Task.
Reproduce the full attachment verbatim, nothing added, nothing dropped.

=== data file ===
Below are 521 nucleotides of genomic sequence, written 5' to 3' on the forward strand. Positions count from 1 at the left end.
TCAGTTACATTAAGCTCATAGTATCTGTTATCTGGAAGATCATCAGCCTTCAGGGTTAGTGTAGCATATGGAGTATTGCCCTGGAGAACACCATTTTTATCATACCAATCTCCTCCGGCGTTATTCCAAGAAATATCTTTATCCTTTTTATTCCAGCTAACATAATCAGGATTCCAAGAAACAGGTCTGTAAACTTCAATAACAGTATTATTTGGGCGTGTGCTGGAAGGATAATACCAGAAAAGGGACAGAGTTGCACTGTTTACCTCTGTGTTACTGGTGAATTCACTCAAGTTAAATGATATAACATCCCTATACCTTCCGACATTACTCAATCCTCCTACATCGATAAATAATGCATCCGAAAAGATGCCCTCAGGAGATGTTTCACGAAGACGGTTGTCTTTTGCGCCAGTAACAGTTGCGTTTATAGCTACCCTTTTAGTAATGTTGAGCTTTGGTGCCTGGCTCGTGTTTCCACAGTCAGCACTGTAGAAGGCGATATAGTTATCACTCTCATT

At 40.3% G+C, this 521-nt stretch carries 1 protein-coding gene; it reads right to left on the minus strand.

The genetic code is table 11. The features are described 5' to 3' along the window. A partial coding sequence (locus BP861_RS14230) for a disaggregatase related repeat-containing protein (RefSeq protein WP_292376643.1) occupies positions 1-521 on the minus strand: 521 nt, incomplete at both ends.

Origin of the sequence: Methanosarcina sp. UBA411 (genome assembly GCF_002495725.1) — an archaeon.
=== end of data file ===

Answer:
Below are 521 nucleotides of genomic sequence, written 5' to 3' on the forward strand. Positions count from 1 at the left end.
TCAGTTACATTAAGCTCATAGTATCTGTTATCTGGAAGATCATCAGCCTTCAGGGTTAGTGTAGCATATGGAGTATTGCCCTGGAGAACACCATTTTTATCATACCAATCTCCTCCGGCGTTATTCCAAGAAATATCTTTATCCTTTTTATTCCAGCTAACATAATCAGGATTCCAAGAAACAGGTCTGTAAACTTCAATAACAGTATTATTTGGGCGTGTGCTGGAAGGATAATACCAGAAAAGGGACAGAGTTGCACTGTTTACCTCTGTGTTACTGGTGAATTCACTCAAGTTAAATGATATAACATCCCTATACCTTCCGACATTACTCAATCCTCCTACATCGATAAATAATGCATCCGAAAAGATGCCCTCAGGAGATGTTTCACGAAGACGGTTGTCTTTTGCGCCAGTAACAGTTGCGTTTATAGCTACCCTTTTAGTAATGTTGAGCTTTGGTGCCTGGCTCGTGTTTCCACAGTCAGCACTGTAGAAGGCGATATAGTTATCACTCTCATT

At 40.3% G+C, this 521-nt stretch carries 1 protein-coding gene; it reads right to left on the minus strand.

The genetic code is table 11. The features are described 5' to 3' along the window. A partial coding sequence (locus BP861_RS14230) for a disaggregatase related repeat-containing protein (RefSeq protein WP_292376643.1) occupies positions 1-521 on the minus strand: 521 nt, incomplete at both ends.

Origin of the sequence: Methanosarcina sp. UBA411 (genome assembly GCF_002495725.1) — an archaeon.